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Legionnaires' disease lingers in shower, other home water sources, study says

By
Tauren Dyson
Researchers studied the spread of Legionnaires' disease through water spray from sinks, showers and toilets. Photo by Wollertz/Shutterstock
Researchers studied the spread of Legionnaires' disease through water spray from sinks, showers and toilets. Photo by Wollertz/Shutterstock

Jan. 16 (UPI) -- If you take a shower, you risk contracting a deadly disease, according to a recent study.

Researchers studied the spread of Legionnaires' disease through water spray from sinks, showers and toilets, according to research published January in Environmental Science & Technology.

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"Most people in the United States think we have a handle on our water quality problems and drinking water isn't something we need to worry about anymore. If anything, the recent water crisis in Flint, Michigan, and frequent Legionnaires' disease outbreaks across the nation have demonstrated that's not the case," said Kerry Hamilton, an assistant professor at Arizona State University and study lead author, in a news release.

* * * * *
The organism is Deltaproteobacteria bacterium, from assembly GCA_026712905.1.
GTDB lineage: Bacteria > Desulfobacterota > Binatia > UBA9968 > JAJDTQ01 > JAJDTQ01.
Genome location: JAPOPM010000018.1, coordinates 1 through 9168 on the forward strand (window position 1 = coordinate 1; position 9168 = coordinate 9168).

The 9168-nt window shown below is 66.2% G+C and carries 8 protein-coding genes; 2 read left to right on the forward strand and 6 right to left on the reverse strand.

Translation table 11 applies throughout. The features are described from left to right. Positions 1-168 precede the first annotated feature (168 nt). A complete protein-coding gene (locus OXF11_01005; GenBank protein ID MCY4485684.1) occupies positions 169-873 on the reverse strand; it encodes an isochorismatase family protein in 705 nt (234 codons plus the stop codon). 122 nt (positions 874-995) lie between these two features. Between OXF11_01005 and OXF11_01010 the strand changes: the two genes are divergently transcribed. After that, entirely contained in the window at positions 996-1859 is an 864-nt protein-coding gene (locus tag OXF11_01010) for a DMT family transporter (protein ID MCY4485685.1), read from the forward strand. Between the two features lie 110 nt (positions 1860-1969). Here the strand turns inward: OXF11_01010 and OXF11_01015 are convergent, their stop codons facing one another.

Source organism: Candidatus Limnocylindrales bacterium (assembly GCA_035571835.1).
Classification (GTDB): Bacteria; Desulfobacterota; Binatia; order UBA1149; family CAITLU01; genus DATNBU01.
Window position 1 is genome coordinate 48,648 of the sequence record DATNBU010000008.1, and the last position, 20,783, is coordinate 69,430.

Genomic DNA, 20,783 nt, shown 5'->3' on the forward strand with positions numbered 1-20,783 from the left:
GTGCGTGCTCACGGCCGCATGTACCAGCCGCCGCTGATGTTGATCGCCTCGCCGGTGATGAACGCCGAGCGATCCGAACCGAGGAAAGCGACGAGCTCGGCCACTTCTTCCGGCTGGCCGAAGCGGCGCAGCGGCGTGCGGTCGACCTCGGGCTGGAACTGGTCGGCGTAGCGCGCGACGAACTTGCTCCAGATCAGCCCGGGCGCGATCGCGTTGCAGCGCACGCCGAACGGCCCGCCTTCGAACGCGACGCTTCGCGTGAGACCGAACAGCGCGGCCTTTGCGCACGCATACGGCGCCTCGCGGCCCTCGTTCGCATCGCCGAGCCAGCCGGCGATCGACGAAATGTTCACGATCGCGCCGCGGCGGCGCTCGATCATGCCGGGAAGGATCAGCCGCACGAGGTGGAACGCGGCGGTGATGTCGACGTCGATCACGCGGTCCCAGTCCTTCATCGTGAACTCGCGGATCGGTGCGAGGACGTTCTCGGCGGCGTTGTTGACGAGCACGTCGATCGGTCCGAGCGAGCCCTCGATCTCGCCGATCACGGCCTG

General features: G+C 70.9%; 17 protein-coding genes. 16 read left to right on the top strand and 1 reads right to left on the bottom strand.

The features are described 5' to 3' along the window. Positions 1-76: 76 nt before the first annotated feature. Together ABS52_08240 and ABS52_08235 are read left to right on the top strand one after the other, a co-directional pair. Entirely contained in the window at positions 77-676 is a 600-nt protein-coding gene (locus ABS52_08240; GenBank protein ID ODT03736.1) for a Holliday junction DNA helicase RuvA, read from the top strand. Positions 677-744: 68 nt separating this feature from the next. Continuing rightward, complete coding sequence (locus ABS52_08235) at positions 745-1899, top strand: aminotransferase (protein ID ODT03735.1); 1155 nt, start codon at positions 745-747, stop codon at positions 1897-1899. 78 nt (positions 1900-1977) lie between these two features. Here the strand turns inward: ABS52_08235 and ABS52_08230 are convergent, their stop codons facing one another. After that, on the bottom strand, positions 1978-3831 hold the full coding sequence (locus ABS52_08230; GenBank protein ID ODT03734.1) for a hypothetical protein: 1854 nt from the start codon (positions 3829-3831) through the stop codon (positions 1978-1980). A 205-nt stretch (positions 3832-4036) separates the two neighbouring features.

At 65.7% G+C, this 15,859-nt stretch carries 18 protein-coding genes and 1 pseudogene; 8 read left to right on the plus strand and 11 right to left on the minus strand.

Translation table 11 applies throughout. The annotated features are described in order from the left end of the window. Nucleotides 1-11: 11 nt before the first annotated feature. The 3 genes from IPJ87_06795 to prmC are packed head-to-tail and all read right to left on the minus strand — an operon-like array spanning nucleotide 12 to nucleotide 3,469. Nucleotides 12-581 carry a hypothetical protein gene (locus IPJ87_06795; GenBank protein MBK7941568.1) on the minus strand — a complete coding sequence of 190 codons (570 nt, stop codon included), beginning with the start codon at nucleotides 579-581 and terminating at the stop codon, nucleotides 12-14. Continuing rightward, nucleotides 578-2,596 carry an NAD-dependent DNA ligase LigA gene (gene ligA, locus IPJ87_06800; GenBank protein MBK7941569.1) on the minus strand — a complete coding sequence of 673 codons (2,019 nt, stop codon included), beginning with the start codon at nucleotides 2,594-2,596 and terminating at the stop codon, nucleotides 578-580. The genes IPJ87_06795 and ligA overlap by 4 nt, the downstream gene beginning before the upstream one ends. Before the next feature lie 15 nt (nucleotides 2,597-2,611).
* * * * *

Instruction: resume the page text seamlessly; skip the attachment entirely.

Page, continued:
Legionnaires' disease is a pneumonia-like condition caused by a bacteria called Legionella. While many consider it a waterborne disease, Legionnaires' disease actually spreads through inhalation or aspiration. This is why researchers analyzed environments where people inhaled water from the air.

"To protect people from infections, we first need to understand the risks," Hamilton said. "If we can better model and predict how water quality degrades under different circumstances, we can more efficiently target resources and prevent disease outbreaks."

According to the Centers for Disease Control and Prevention, only 6,100 cases of Legionnaires' disease were reported in the U.S. in 2016. But many incidences likely go undiagnosed, the CDC said.

This is important because one in 10 people infected with Legionnaires' disease dies from the condition.

Since the Environmental Protection Agency doesn't inspect homes, the research study of airborne infections from water sources remains limited.

What experts do know is that Legionnaires' disease is most likely to dwell into stagnate water supplies, like in vacation homes.

The research focuses on Legionnaires' disease but paved the way for future research on other airborne infections.

"There are many guidelines in the literature about how to create a 'cutoff' value, but none are based on technical reasoning," Hamilton said. "Most of the guidelines are based on what people are doing in practice. Our research simulates an appropriate concentration limit based on a risk level that is consistent with other water quality policies in order to give better guidance for monitoring water quality in buildings."

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